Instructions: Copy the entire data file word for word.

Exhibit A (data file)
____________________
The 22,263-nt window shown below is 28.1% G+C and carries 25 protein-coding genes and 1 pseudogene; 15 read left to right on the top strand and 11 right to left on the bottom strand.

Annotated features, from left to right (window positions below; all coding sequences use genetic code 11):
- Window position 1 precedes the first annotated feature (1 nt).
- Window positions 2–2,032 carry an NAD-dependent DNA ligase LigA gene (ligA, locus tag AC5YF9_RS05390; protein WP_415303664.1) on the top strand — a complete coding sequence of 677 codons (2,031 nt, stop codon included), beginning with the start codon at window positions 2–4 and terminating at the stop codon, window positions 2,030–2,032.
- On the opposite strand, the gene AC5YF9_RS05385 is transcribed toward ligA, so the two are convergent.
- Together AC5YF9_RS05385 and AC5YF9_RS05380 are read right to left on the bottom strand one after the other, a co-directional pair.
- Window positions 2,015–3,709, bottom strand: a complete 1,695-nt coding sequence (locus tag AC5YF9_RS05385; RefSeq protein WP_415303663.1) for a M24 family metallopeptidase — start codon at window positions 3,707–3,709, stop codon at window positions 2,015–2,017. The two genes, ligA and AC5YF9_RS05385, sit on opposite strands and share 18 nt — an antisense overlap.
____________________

The 22,263-nt window shown below is 28.1% G+C and carries 25 protein-coding genes and 1 pseudogene; 15 read left to right on the top strand and 11 right to left on the bottom strand.

Annotated features, from left to right (window positions below; all coding sequences use genetic code 11):
- Window position 1 precedes the first annotated feature (1 nt).
- Window positions 2–2,032 carry an NAD-dependent DNA ligase LigA gene (ligA, locus tag AC5YF9_RS05390; protein WP_415303664.1) on the top strand — a complete coding sequence of 677 codons (2,031 nt, stop codon included), beginning with the start codon at window positions 2–4 and terminating at the stop codon, window positions 2,030–2,032.
- On the opposite strand, the gene AC5YF9_RS05385 is transcribed toward ligA, so the two are convergent.
- Together AC5YF9_RS05385 and AC5YF9_RS05380 are read right to left on the bottom strand one after the other, a co-directional pair.
- Window positions 2,015–3,709, bottom strand: a complete 1,695-nt coding sequence (locus tag AC5YF9_RS05385; RefSeq protein WP_415303663.1) for a M24 family metallopeptidase — start codon at window positions 3,707–3,709, stop codon at window positions 2,015–2,017. The two genes, ligA and AC5YF9_RS05385, sit on opposite strands and share 18 nt — an antisense overlap.